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Sacrifice from Zen Zen Zo Subcon Warrior 2.0 @ M. Roberts 2009

Sacrifice from Zen Zen Zo Subcon Warrior 2.0 @ M. Roberts 2009

“The Lamb”
from SubCon Warrior 2.0 – Zen Zen Zo 2008
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The Lamb is an example of my need to build abstracted meaning into my music.  The piece comes from the final few minutes of Zen Zen Zo’s SubCon Warrior 2.0.  The story concerned a newly developed virtual reality game that the audience had been invited to test.  Unfortunately the Game Engine, an artificial intelligence, was using the game’s avatars to lure them into ever more realistic and morally challenging scenarios in order to break the rules and free himself of moral restrictions.  One of the SubCon’s programmers has turned against the company and hacked into the system, inserting her own living avatar into the game, with the intention of saving the Gamers and shutting down the engine.  At this point in the production she has accepted that she cannot win without sacrificing herself. She also realises that the death of her living avatar means death in the real world as well.

The production was highly interactive, as a good game should be, the members of the audience had choices to make that influence the outcomes, or at least the way that outcomes occurred.  It was performed through five performance areas in the Judith Wright Centre in Brisbane, each of which, and the corridors between them, had their own sound, lighting and video systems.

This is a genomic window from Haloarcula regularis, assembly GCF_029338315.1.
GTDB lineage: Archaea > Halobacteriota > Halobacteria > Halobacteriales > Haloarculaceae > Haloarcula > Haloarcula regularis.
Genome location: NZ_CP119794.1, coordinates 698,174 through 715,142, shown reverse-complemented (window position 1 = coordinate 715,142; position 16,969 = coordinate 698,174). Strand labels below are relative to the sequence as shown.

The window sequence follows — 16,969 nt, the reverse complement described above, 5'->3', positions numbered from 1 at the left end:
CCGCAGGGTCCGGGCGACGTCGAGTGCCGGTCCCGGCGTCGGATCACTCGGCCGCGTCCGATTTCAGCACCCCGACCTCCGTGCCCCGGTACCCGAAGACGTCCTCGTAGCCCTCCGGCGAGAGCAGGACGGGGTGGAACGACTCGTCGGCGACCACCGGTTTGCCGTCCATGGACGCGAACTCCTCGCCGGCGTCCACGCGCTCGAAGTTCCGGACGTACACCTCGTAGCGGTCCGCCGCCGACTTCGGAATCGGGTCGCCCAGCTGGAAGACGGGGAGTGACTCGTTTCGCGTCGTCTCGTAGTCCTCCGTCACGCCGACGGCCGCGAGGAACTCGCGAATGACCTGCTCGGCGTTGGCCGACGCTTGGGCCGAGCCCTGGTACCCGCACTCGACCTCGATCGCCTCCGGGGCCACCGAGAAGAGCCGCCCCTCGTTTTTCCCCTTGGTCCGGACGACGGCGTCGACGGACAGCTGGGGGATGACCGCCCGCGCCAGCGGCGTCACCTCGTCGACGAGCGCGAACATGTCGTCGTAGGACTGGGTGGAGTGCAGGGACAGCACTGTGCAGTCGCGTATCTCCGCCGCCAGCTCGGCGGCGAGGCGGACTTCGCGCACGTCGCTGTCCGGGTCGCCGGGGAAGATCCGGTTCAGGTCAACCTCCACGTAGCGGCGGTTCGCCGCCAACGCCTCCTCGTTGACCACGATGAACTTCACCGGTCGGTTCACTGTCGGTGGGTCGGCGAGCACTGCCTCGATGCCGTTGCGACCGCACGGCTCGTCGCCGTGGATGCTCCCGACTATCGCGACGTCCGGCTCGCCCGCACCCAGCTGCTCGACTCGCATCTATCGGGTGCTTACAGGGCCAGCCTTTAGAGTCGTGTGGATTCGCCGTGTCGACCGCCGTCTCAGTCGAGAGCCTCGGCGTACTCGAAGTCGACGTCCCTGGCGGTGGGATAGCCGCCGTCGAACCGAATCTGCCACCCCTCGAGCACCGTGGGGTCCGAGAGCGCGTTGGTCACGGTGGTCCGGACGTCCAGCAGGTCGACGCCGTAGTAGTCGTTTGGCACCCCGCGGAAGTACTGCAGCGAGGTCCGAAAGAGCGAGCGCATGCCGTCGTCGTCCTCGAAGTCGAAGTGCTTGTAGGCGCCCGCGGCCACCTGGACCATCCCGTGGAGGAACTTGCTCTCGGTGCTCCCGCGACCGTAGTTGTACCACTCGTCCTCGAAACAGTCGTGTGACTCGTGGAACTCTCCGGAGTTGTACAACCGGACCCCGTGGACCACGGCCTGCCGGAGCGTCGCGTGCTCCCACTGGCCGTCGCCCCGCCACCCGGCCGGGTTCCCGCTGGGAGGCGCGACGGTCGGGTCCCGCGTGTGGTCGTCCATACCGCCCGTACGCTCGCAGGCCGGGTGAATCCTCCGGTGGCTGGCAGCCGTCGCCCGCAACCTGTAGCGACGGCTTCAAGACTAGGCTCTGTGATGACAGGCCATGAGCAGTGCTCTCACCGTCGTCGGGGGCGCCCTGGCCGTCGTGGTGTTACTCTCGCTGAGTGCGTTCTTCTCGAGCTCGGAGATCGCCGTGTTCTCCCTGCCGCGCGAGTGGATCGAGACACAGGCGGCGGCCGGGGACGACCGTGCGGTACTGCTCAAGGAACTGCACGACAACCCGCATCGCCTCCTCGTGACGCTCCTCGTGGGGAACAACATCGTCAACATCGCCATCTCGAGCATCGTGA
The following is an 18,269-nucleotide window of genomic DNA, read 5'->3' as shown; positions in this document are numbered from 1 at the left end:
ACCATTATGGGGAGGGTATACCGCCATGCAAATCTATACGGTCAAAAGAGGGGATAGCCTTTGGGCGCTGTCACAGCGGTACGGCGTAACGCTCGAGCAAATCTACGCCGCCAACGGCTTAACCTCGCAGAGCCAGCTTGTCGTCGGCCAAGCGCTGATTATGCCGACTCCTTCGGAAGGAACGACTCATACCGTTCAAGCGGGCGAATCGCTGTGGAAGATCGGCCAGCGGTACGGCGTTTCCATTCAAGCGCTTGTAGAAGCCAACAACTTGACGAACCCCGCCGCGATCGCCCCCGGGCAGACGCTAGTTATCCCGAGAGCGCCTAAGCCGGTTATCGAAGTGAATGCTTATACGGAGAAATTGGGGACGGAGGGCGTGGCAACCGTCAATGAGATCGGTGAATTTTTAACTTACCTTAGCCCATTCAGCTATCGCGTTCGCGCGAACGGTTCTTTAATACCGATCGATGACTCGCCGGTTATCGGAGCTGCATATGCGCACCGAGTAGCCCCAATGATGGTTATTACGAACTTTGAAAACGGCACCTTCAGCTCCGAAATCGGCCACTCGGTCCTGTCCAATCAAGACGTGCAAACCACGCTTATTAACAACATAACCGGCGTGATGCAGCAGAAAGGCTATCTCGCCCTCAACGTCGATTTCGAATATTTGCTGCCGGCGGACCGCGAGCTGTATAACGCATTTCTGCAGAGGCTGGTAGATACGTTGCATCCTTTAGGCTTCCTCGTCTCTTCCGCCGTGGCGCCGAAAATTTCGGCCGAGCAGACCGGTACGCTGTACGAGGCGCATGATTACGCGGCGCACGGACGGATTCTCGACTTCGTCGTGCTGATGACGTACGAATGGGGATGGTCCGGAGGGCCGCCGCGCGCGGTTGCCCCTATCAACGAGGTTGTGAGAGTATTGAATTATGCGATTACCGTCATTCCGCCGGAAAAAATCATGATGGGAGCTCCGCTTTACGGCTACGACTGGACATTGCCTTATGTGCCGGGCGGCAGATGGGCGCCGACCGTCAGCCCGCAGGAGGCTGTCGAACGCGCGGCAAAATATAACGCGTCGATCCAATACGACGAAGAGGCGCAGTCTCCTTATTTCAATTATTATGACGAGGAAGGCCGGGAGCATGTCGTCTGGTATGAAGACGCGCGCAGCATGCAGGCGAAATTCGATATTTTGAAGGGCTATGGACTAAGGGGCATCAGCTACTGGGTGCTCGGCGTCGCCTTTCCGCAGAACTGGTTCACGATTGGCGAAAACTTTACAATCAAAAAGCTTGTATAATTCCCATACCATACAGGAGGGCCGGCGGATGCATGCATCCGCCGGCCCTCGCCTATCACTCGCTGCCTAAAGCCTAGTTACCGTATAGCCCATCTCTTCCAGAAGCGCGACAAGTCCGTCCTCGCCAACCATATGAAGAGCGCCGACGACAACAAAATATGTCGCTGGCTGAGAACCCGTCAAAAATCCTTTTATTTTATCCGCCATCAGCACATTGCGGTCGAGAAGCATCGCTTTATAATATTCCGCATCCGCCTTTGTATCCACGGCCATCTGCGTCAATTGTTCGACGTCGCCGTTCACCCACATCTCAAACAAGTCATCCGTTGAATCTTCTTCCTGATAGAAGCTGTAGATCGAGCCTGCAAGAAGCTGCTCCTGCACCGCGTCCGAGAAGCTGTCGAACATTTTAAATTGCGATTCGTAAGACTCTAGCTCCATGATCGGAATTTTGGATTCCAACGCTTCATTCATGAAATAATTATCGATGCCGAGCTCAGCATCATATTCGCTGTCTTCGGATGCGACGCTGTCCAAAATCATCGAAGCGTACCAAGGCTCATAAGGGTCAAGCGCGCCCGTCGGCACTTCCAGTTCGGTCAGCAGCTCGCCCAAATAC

From a musical perspective, the director, Simon Woods and myself agreed that the piece should have the epic, filmic quality that many games aspire to but never quite achieve.  We also wanted to reflect certain game genres, so some of the scenes and spaces did also.  For example we had a warehouse full of boxes for our zombie attack scene complete with teutonic orchestral tracks, creepy lone gunman and Nine Inch Nails inspired chainsaw massacre music and Ninja warriors with koto and shakuhachi.

Early in the piece, as the audience / gamers donned their virtual reality headpieces and entered the game world, the music begins to set the relaxation state required.  A choir is heard, building on the epic and expansive sounds of the large space that the audience is in.  It sings in latin, the words indistinct but contributes to the soothing sounds.

The lyrics however are not soothing at all and in fact indicate the intention of the Game Engine right from the start. In English they are.From the silence to eternal life, I come
From the beginning to the stars
All powerful
A god from the machine
Your death, my life.

This text is repeated in this scene, at the other end of the play, where the Game Engine’s plan comes to fruition.
It was never my intention that the audience should be aware of the meaning of this text. What was important to me was that the actors knew it and would allow themselves to be affected each time they heard it.

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